Ohio State University E-Cig Research is Already Biased

There have been several organisations over the past few years that have tried putting together the most in depth research on e cigs. Each time these reports findings have come out though, the answers have mostly been the same. “There isn’t enough data” or “we still don’t know the long-term effects.” These are two of the most common conclusions we receive. Luckily for us (sarcasm), the Ohio State University in the US has set out to conduct one of the most extensive research reports on e-cigarettes.

Look, for starters, we’re not belittling anyone. Any group that can find conclusive evidence, even if the findings don’t go our way, should be commended. But, the research needs to be conducted by groups with no interests in anything what-so-ever. And look what we have here – an Ohio State University research study funded by none other than the FDA themselves.

Yeah, you may say that we don’t like the FDA. That’s fine. Take our opinion out of it for a minute and look at what the FDA themselves are saying. As an example, here is what Dr. Peter Shields, who is representing this study, had to say: “We are concerned that people assume these products have fewer negative health effects as compared with cigarettes and other tobacco products. The reality is that they are still a tobacco product, and people are still inhaling potentially harmful chemicals.”

Two things immediately stood out when we read that article. One, they (e-cigs) are “still a tobacco product?” Yes, per the FDA they may be labelled that but no real scientist should ever consider them a tobacco product…at the very least not yet. There isn’t enough data, right? And with the current data that we do have, e-cigs do not contain any of the 18 known carcinogens that are found in tobacco cigarette smoke. This is an undisputed fact. Secondly and more importantly, at the top of the article it says “Sponsored.” Who is sponsoring this article and why? What kind of research group needs to sponsor this article to get the word out there? Could it be that they are using part of the FDA funds, at the behest of the FDA, to spread the (false) word about e-cigs? Obviously, we’ll never know but it sure looks like it.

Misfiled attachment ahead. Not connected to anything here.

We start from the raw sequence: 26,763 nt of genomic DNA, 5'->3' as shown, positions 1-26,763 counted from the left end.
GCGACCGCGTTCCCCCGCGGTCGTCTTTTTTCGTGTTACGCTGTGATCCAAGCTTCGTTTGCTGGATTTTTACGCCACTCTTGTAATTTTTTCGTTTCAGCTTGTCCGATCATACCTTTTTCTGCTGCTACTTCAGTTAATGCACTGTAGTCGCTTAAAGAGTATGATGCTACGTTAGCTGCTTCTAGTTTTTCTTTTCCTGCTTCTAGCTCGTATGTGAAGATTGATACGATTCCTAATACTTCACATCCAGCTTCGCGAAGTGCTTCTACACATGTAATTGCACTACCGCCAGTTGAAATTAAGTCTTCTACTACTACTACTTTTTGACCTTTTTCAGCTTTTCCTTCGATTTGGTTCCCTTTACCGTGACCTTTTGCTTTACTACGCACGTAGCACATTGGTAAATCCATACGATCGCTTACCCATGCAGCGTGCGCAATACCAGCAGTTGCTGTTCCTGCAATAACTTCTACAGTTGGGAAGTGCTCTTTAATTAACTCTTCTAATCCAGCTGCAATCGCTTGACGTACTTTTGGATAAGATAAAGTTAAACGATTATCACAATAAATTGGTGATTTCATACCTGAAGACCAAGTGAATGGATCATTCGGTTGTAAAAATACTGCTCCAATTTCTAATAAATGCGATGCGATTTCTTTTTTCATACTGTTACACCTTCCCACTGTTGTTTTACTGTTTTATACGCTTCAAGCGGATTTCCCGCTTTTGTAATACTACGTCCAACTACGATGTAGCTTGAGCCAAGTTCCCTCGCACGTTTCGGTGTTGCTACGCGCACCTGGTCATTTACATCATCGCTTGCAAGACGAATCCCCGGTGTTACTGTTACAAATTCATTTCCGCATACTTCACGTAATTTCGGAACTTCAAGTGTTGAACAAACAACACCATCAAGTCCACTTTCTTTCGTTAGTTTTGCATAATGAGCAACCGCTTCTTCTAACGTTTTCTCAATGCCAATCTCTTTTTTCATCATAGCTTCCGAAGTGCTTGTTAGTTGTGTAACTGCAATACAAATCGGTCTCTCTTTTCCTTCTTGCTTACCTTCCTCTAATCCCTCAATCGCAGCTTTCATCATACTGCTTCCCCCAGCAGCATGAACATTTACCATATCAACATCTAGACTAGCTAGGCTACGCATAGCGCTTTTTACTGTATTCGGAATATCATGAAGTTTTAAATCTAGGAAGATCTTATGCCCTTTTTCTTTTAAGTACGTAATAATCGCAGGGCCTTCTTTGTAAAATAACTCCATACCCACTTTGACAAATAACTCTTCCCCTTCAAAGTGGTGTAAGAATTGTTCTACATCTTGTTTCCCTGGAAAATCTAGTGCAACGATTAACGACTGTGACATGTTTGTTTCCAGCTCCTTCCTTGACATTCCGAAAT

It is evident that this study is deeply biased already. This is too bad, because the Ohio State University has a respected reputation to uphold. We guess when the FDA comes in though, that care goes out the window.

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